Long lines of refugees on foot, possessions heaped on their backs, the elderly and women with small children struggling to continue their halting progress, all slowly snaking their way to the coast, creating enormous dust clouds in their wake. Families huddled in makeshift tents, waiting their turn to board precarious vessels. Once crowded on board, doing their best not to move, lest the overloaded vessel fill with water. Uncertain of their reception should they survive the crossing, some find a warm welcome, but most settle into tent cities they hope will be only temporary, doing their best to maintain their spirits in the face of unhygienic conditions, lack of food, and psycho-social stress.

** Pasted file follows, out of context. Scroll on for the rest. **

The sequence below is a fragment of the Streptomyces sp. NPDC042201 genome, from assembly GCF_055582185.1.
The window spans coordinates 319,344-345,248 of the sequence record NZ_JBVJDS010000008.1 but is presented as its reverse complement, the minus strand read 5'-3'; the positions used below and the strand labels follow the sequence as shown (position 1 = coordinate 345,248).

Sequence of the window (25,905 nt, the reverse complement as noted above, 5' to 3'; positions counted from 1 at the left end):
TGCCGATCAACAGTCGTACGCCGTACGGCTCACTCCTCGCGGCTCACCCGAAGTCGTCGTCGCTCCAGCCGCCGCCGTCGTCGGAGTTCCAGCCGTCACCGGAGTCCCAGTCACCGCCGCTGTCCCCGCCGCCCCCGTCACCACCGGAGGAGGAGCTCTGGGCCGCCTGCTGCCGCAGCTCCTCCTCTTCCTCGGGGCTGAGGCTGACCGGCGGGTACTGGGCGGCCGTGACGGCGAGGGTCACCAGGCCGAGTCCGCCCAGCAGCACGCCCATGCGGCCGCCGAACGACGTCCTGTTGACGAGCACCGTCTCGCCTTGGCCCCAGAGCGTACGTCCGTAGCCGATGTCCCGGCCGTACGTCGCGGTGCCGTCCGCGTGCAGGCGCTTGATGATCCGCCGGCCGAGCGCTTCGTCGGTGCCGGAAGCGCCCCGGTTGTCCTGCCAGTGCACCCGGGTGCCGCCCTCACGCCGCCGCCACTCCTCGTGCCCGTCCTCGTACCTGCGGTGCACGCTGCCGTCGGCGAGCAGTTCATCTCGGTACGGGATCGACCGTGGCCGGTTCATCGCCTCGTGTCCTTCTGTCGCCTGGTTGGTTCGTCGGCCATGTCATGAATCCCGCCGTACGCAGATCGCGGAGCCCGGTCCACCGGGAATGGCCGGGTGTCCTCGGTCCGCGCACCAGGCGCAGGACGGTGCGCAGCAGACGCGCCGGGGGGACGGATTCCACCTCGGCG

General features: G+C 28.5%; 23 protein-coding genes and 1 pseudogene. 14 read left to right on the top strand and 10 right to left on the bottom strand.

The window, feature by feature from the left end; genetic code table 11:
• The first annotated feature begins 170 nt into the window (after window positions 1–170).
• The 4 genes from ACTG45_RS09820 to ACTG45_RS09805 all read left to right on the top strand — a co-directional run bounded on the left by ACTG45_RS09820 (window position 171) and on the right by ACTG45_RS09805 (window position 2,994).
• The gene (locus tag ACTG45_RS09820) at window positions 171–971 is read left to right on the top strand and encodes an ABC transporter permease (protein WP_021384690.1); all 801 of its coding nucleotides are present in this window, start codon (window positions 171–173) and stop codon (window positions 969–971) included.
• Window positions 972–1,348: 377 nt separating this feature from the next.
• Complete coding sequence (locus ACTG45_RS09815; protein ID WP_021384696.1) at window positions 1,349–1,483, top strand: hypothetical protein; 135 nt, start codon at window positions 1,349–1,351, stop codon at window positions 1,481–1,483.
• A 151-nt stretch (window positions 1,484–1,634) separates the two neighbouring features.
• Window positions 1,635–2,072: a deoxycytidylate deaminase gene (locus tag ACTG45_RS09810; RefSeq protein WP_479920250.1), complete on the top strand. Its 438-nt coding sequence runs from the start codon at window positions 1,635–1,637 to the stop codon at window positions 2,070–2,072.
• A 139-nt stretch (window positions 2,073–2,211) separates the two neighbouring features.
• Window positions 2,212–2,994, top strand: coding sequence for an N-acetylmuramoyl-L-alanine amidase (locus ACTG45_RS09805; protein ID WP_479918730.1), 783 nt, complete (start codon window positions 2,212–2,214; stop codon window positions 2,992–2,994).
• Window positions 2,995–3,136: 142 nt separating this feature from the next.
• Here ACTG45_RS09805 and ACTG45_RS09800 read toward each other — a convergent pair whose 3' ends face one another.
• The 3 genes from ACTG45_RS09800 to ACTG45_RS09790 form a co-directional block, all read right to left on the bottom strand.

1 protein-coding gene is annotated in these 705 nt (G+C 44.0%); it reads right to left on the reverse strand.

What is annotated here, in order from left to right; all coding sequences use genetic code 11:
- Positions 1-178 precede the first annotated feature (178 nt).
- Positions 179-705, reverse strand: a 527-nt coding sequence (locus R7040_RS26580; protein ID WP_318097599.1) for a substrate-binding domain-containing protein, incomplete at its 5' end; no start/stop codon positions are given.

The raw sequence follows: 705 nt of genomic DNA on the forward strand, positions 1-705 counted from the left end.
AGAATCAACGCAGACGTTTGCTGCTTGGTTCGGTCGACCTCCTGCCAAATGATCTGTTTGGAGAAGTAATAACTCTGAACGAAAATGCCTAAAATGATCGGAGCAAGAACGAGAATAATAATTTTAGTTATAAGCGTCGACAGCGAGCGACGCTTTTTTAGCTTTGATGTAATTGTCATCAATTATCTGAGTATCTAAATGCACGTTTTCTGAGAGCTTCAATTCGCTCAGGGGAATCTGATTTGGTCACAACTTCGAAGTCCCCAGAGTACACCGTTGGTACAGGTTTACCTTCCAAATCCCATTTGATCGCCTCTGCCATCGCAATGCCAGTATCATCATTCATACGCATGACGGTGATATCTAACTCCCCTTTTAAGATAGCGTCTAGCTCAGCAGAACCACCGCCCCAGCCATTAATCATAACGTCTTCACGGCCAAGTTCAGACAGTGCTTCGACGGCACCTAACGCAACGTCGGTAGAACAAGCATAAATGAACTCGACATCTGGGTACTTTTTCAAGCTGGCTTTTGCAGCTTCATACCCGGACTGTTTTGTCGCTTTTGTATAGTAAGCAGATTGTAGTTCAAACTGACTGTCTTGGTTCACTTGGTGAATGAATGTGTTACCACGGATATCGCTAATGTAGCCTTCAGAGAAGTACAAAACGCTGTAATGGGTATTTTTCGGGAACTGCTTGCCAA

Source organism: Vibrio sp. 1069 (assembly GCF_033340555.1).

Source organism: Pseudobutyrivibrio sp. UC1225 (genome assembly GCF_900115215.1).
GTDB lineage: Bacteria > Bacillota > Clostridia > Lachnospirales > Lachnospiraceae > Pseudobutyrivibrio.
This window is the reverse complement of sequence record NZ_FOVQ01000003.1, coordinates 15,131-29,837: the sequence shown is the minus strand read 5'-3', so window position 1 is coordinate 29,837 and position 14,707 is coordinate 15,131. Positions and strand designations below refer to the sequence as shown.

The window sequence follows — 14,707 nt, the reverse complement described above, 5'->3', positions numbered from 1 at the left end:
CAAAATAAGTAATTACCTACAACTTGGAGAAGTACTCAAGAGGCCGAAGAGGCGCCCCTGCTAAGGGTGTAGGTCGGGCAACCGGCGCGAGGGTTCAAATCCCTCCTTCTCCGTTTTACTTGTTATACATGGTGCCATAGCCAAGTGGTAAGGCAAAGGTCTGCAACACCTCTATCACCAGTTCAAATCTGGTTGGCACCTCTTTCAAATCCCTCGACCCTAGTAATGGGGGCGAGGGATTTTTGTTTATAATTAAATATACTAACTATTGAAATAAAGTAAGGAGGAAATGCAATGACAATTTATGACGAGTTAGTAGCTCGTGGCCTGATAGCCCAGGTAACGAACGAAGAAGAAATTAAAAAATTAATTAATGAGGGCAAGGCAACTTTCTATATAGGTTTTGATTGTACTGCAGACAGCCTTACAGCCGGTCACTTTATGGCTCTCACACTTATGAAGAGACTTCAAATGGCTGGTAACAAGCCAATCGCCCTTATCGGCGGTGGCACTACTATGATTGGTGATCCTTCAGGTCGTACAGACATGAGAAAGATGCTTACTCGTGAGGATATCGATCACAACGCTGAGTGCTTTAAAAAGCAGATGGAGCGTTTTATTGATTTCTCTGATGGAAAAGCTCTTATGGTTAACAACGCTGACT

Unfortunately, such accounts conjure up graphic images in our minds all too easily these days, in the midst of the ongoing global refugee crisis. But these are not descriptions of modern Syrians, risking their lives in crossing the Aegean, facing an uncertain future should they succeed in reaching European soil. Rather, they are Robert Garland’s vivid depictions of Athenians abandoning their city in 481 BCE, “forsaking their homes, their shrines, and their dead” (pp. 47ff.), in the face of Xerxes’s advancing Persian army. Garland’s new volume on the Persian invasion of Greece is unique among the many books on the Greco-Persian Wars in its focus on civilians––particularly Athenians––their collective decision-making, and their fate as refugees and survivors. Garland treats the period from June 480 to August 479 BCE, basing his narrative on those collective decisions and their consequences. Throughout the work, Garland explores questions of logistics, emotions, perspectives, and intentions of the sort that, lacking “hard data,” ancient historians have usually avoided (p. 3).